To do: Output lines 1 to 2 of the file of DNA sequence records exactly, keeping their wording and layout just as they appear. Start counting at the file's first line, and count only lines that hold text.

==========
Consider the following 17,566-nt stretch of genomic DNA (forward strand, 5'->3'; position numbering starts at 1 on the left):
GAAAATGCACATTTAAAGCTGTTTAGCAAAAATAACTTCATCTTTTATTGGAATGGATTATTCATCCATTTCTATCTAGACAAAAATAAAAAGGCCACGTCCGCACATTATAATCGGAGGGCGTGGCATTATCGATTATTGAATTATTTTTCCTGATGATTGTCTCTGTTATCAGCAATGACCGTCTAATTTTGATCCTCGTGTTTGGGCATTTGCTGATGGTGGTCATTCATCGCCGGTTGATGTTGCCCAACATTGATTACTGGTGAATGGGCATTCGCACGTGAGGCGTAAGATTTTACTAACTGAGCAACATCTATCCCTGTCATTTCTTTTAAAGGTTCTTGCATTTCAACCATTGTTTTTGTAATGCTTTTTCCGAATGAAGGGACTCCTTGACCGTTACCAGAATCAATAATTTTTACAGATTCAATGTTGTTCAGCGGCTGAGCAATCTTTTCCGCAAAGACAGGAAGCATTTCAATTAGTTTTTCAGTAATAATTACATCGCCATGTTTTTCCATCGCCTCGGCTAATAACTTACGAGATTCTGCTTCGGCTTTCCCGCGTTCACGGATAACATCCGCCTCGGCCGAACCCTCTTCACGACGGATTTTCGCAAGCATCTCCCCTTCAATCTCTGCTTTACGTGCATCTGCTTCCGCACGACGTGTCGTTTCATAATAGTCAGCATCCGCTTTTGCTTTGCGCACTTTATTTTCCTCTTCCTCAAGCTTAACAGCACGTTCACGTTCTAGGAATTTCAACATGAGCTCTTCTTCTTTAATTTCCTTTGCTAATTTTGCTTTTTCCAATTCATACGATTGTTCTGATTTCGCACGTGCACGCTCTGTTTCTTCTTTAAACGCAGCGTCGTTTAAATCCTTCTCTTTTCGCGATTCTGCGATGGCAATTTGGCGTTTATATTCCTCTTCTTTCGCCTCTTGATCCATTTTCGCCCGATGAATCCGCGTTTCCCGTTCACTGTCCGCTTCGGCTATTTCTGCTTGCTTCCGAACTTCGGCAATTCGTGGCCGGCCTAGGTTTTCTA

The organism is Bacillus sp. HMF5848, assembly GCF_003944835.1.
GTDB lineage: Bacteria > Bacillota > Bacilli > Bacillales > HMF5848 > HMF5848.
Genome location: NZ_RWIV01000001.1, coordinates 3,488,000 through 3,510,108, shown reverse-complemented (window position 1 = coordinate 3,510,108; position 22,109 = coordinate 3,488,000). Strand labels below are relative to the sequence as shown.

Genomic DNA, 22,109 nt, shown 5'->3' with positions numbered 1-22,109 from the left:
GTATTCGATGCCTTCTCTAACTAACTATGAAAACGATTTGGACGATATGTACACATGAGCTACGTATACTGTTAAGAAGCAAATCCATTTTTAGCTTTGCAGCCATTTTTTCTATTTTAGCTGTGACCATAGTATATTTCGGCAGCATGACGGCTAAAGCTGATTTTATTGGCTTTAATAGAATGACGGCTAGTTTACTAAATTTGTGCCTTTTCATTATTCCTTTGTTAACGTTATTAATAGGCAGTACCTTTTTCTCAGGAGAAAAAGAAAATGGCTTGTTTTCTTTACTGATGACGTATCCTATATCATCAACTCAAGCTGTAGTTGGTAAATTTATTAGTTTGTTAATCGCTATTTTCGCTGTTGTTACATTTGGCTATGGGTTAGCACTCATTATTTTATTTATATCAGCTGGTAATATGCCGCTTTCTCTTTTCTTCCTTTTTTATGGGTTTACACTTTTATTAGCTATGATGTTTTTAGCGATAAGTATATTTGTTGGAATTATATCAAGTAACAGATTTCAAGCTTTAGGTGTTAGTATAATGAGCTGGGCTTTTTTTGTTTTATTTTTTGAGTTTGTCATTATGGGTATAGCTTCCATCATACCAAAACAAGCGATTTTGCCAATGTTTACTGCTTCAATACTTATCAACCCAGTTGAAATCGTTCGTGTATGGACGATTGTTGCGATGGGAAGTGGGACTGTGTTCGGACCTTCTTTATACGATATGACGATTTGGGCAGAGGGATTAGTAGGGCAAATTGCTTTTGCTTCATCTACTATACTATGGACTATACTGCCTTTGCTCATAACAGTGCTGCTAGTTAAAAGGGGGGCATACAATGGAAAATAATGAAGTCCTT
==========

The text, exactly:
Consider the following 17,566-nt stretch of genomic DNA (forward strand, 5'->3'; position numbering starts at 1 on the left):
GAAAATGCACATTTAAAGCTGTTTAGCAAAAATAACTTCATCTTTTATTGGAATGGATTATTCATCCATTTCTATCTAGACAAAAATAAAAAGGCCACGTCCGCACATTATAATCGGAGGGCGTGGCATTATCGATTATTGAATTATTTTTCCTGATGATTGTCTCTGTTATCAGCAATGACCGTCTAATTTTGATCCTCGTGTTTGGGCATTTGCTGATGGTGGTCATTCATCGCCGGTTGATGTTGCCCAACATTGATTACTGGTGAATGGGCATTCGCACGTGAGGCGTAAGATTTTACTAACTGAGCAACATCTATCCCTGTCATTTCTTTTAAAGGTTCTTGCATTTCAACCATTGTTTTTGTAATGCTTTTTCCGAATGAAGGGACTCCTTGACCGTTACCAGAATCAATAATTTTTACAGATTCAATGTTGTTCAGCGGCTGAGCAATCTTTTCCGCAAAGACAGGAAGCATTTCAATTAGTTTTTCAGTAATAATTACATCGCCATGTTTTTCCATCGCCTCGGCTAATAACTTACGAGATTCTGCTTCGGCTTTCCCGCGTTCACGGATAACATCCGCCTCGGCCGAACCCTCTTCACGACGGATTTTCGCAAGCATCTCCCCTTCAATCTCTGCTTTACGTGCATCTGCTTCCGCACGACGTGTCGTTTCATAATAGTCAGCATCCGCTTTTGCTTTGCGCACTTTATTTTCCTCTTCCTCAAGCTTAACAGCACGTTCACGTTCTAGGAATTTCAACATGAGCTCTTCTTCTTTAATTTCCTTTGCTAATTTTGCTTTTTCCAATTCATACGATTGTTCTGATTTCGCACGTGCACGCTCTGTTTCTTCTTTAAACGCAGCGTCGTTTAAATCCTTCTCTTTTCGCGATTCTGCGATGGCAATTTGGCGTTTATATTCCTCTTCTTTCGCCTCTTGATCCATTTTCGCCCGATGAATCCGCGTTTCCCGTTCACTGTCCGCTTCGGCTATTTCTGCTTGCTTCCGAACTTCGGCAATTCGTGGCCGGCCTAGGTTTTCTA